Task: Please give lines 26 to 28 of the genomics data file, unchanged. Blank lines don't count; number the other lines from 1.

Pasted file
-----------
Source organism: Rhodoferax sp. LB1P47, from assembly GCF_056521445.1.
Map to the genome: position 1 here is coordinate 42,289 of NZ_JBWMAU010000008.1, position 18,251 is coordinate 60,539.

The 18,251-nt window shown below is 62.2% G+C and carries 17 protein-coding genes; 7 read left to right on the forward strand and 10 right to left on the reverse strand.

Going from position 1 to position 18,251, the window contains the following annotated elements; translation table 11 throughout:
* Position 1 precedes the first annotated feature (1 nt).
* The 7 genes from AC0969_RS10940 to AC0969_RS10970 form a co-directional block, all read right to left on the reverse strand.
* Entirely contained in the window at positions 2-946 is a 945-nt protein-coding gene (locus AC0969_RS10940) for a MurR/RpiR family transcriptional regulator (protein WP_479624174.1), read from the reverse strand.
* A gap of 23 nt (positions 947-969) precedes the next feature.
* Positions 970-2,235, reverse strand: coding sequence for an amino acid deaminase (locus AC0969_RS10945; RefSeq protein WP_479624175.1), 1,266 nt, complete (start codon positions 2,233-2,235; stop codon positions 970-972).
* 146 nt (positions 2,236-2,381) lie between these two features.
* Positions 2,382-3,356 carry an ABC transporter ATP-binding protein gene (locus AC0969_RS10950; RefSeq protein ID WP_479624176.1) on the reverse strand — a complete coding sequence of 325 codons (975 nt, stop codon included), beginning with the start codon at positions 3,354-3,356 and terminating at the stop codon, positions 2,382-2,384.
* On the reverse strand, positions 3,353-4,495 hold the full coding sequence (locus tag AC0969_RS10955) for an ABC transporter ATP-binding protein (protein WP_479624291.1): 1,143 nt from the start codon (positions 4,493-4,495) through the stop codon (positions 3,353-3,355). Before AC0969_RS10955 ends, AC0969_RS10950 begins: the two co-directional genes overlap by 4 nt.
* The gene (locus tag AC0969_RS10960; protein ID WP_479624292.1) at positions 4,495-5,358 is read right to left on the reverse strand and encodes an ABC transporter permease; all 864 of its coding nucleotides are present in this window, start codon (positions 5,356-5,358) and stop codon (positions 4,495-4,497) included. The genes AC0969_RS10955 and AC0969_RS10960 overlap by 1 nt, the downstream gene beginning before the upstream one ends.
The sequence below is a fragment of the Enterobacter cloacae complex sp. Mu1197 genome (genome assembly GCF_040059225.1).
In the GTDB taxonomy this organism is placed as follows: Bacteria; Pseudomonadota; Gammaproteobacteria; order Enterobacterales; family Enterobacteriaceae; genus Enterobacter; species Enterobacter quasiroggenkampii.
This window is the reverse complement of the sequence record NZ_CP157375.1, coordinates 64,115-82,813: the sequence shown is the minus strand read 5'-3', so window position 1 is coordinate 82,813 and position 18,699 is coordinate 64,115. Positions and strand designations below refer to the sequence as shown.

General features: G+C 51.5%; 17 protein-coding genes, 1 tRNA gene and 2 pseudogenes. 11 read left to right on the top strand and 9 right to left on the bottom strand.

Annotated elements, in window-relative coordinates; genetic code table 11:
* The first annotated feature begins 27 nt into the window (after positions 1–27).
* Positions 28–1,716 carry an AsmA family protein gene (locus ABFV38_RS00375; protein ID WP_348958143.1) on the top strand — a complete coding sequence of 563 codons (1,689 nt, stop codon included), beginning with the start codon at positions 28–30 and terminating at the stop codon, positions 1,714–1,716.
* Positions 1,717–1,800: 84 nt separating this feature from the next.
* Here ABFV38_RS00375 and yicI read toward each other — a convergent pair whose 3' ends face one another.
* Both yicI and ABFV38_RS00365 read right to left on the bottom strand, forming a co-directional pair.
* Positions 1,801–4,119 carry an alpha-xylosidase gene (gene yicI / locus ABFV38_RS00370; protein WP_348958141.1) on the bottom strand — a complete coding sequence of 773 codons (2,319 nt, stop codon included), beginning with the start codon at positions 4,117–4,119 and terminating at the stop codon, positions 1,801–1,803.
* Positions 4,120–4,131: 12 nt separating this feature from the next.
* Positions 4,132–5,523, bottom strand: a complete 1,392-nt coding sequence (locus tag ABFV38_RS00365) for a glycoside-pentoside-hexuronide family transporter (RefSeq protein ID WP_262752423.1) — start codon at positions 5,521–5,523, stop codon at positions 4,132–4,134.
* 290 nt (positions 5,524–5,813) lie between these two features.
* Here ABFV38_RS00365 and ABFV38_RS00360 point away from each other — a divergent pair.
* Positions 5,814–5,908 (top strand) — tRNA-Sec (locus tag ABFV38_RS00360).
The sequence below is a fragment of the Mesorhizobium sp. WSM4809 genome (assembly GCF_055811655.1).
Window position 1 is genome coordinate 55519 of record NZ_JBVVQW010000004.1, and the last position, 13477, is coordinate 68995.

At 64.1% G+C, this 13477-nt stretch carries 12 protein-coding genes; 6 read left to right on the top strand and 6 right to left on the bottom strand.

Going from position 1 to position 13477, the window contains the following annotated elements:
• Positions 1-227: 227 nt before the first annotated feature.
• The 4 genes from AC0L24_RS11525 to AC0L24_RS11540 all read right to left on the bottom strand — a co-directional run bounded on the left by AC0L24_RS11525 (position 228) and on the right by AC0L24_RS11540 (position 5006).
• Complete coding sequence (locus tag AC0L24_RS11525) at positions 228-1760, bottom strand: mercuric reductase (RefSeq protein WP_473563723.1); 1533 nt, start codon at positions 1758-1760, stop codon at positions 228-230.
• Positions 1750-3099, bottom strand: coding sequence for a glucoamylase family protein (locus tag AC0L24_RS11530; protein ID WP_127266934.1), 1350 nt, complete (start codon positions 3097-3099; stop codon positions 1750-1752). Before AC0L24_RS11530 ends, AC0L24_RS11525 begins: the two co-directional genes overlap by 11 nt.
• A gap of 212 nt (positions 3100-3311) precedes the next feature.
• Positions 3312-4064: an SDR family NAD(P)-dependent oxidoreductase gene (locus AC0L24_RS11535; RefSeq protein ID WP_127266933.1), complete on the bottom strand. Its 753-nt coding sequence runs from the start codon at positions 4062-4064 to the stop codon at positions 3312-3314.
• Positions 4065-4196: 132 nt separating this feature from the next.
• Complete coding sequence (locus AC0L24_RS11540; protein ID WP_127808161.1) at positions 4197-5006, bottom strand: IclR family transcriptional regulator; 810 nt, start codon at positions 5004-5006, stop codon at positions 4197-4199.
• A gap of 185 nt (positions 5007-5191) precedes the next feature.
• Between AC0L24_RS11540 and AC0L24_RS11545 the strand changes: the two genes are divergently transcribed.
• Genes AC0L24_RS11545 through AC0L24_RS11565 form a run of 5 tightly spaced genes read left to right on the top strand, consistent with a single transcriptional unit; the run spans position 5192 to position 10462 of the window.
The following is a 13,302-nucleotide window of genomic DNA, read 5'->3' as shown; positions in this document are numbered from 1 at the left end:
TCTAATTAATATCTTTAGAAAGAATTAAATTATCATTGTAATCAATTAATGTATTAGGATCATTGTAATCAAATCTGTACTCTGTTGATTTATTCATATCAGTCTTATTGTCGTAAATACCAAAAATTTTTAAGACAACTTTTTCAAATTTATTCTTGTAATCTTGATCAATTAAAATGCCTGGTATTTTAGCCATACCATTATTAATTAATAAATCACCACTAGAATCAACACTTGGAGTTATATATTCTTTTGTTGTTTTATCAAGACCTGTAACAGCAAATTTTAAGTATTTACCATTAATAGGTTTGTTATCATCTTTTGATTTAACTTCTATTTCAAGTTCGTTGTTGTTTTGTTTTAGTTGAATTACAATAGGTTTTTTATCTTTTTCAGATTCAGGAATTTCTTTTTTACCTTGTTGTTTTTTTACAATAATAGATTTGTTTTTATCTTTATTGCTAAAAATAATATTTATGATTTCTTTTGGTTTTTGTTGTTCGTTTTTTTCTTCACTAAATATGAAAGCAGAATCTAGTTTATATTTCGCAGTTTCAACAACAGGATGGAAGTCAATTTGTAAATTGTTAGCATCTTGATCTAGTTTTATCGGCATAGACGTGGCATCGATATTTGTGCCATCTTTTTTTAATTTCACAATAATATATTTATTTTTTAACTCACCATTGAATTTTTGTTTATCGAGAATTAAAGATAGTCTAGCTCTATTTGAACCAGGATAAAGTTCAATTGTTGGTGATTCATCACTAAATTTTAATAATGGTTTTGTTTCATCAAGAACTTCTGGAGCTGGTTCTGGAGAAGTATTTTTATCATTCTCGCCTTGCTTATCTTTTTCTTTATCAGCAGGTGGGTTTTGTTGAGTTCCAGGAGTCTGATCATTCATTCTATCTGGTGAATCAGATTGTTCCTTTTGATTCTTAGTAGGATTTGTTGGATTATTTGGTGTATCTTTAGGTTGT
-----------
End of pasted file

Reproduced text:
* Positions 4,132–5,523, bottom strand: a complete 1,392-nt coding sequence (locus tag ABFV38_RS00365) for a glycoside-pentoside-hexuronide family transporter (RefSeq protein ID WP_262752423.1) — start codon at positions 5,521–5,523, stop codon at positions 4,132–4,134.
* 290 nt (positions 5,524–5,813) lie between these two features.
* Here ABFV38_RS00365 and ABFV38_RS00360 point away from each other — a divergent pair.